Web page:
Integration of the stablecoin GHO on Arbitrum: innovation and scalability in the Aave protocol


Aave news: the recent implementation of the stablecoin GHO on the layer-2 network of Ethereum marks a significant step for the Arbitrum protocol.

This shift not only aims to improve the scalability and efficiency of transactions, but also leverages Chainlink’s CCIP interoperability protocol to ensure a smooth and secure interconnection with other blockchains.

Let’s see all the details below. 

Expanding opportunities with Arbitrum: the implementation of Aave’s stablecoin GHO

As anticipated, the stablecoin GHO is now available on the Arbitrum network. This follows a vote by the decentralized autonomous organization (DAO) Aave, a community managed by members who propose and administer changes to the lending protocol,

The DAO of Aave intends to launch the stablecoin GHO on various networks over time. However, it has chosen to initially implement it on Arbitrum to take advantage of the low transaction costs and the increased processing capacity of the layer-2 network.

The decision to expand the stablecoin to other networks gradually is based on considerations of security and risk management. 

This approach allows the DAO to accurately assess the context before extending the presence of GHO to other blockchain ecosystems.

Chainlink CCIP: enabling multi-chain GHO

The CCIP protocol of Chainlink acts as an interoperability layer that allows the Aave DAO to transfer the stablecoin GHO, originally launched on the Ethereum network, to Arbitrum and to other networks in the future.

The interoperability of stablecoins is achieved through two mechanisms. Namely the burn-and-mint model and the lock-and-release function. These mechanisms either lock or burn the GHO tokens on the initial source chain and then release them on the new chain.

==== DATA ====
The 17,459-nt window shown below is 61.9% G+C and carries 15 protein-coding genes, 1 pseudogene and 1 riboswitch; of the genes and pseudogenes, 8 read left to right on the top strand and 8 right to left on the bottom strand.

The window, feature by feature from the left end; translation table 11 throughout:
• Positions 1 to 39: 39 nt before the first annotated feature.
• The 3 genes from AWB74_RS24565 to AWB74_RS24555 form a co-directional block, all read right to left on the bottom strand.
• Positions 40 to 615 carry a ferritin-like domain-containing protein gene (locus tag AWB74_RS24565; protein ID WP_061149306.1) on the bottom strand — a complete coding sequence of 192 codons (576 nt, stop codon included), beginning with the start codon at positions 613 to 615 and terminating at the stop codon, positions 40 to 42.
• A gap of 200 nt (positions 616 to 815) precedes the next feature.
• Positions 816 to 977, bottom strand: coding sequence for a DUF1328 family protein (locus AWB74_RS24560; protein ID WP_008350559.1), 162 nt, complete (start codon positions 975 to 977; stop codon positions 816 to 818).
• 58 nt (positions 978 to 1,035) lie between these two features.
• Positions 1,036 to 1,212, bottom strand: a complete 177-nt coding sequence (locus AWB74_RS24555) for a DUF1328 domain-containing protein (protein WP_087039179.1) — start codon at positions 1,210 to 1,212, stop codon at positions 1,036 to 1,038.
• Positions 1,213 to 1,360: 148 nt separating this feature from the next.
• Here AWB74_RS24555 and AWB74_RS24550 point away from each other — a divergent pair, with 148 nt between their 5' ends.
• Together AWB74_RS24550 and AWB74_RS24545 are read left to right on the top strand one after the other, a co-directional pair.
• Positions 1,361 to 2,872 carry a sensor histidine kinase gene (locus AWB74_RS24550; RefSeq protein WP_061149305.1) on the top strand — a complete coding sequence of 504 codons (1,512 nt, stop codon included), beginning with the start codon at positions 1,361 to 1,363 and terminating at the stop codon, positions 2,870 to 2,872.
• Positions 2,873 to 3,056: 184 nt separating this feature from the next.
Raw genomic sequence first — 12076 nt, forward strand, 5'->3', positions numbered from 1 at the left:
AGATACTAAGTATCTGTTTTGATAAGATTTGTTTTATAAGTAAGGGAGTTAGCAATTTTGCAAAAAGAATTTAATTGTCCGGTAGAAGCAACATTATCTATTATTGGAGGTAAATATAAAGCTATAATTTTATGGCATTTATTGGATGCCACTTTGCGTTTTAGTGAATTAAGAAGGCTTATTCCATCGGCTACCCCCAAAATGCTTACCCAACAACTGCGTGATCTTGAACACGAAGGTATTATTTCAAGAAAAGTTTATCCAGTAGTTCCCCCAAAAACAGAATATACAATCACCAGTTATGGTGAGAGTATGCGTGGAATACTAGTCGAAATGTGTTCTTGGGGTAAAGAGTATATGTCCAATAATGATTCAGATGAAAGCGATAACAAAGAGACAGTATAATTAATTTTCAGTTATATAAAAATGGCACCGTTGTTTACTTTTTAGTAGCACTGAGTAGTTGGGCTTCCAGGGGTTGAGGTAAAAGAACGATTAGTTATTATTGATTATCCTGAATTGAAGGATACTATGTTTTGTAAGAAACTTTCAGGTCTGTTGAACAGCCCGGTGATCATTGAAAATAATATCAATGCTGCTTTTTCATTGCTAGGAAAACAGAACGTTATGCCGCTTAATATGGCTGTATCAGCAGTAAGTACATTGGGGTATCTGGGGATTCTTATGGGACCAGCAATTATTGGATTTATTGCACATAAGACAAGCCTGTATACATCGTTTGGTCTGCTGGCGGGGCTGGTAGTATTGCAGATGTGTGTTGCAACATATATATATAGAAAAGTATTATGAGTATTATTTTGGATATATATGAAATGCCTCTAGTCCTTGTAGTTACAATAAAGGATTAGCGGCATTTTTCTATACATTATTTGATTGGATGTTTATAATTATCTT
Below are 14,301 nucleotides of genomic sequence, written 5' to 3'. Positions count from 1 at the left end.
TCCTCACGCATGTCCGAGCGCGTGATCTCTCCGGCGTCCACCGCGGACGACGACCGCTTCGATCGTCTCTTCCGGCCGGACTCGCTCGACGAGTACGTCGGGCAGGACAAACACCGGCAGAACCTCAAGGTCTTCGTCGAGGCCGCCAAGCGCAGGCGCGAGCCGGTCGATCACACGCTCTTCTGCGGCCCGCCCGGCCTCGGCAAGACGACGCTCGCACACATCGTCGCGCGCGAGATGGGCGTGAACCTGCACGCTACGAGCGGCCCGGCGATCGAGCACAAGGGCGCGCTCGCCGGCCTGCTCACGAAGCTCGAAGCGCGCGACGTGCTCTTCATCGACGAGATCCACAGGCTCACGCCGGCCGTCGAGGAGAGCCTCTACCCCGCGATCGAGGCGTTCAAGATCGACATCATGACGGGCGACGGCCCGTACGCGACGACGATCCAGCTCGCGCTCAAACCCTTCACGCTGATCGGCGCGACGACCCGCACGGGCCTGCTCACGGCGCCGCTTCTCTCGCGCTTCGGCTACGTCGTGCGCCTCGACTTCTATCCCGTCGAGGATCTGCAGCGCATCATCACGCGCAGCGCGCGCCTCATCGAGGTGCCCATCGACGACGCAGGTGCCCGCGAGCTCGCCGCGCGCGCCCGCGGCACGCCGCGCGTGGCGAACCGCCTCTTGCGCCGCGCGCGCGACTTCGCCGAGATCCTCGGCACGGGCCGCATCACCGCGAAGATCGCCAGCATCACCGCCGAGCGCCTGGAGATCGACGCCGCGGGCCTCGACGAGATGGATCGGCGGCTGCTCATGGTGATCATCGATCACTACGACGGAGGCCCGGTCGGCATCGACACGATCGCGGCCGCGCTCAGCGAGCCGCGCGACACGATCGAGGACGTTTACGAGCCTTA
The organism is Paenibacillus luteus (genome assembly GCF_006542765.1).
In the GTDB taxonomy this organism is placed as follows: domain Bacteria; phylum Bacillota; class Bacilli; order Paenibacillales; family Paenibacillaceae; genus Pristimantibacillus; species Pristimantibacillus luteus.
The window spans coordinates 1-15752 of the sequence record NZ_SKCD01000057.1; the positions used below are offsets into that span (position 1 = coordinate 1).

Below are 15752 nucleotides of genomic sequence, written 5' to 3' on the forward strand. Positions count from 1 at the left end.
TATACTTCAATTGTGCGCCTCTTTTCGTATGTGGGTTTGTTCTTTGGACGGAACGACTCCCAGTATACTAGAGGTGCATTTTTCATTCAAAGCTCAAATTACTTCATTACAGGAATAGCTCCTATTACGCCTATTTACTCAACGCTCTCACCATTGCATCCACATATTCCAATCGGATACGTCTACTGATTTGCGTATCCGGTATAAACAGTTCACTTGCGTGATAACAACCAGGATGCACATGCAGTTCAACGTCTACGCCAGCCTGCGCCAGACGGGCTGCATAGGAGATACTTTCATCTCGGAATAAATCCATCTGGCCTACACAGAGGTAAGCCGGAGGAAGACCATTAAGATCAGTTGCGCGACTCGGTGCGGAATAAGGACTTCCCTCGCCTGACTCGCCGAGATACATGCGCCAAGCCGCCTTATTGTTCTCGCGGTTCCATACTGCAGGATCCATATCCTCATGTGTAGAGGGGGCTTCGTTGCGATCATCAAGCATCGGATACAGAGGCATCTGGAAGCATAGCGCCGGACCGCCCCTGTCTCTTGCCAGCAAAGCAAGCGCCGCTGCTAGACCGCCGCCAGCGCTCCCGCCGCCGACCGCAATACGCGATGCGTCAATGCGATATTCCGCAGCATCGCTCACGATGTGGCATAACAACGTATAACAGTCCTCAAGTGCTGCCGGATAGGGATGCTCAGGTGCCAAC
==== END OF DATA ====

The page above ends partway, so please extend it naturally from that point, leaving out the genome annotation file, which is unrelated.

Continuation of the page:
For example, when GHO stablecoins are bridged from the Ethereum network to another blockchain, GHO tokens are locked in a smart contract on Ethereum, known as the “Vault Contract”.

Subsequently, they are minted by a facilitator on the target blockchain. Conversely, when GHO tokens are brought back to Ethereum, they are burned on the alternative chain and an equivalent amount is released from the Vault Contract on Ethereum. 

If the migration does not involve Ethereum, a facilitator will burn the GHO tokens on the first chain and mint new ones on the second.

We remind that the collaboration between Chainlink and Arbitrum started in 2020 and has evolved into a collaborative partnership to promote the cross-chain development of decentralized applications.

Since then, Chainlink has established itself as one of the leading blockchain interoperability and oracle networks. Specifically, conducting pilot programs to transfer value between blockchains with global institutions, such as the interbank messaging system SWIFT.

Thanks to this momentum, Chainlink’s CCIP protocol continued to see an increase in usage and adoption in 2024, with cumulative revenues from network fees rising to $377,724 in March, mainly due to activity on Arbitrum.

Evolution of Ethereum layer-2 networks: the challenges of Arbitrum and Optimism in 2024

Arbitrum (ARB) and Optimism (OP) have recorded significant variations in their transaction activities and financial performance this year. 

Despite an increase in transactional traffic in their ecosystems, both networks have seen a decline in their total value locked (TVL) and the value of their native tokens.

According to data from IntoTheBlock, the usage of Arbitrum and Optimism has quadrupled in the last twelve months. This increase was particularly evident in the second quarter, thanks to the adoption of EIP 4844. 

This proposal aims to improve Ethereum’s ability to handle larger volumes by implementing a more efficient type of transaction. A factor that leads to a reduction in fees and better processing capacity.

Arbitrum has experienced remarkable growth, with the number of transactions increasing from less than 1 million to a record level of 2.6 million on June 26.

At the same time, Optimism showed an increase in transactions, going from 800,000 in April to 409,000.

However, Arbitrum remains much more active, currently surpassing Optimism by over 1.5 million transactions, despite the performance fluctuations of the latter.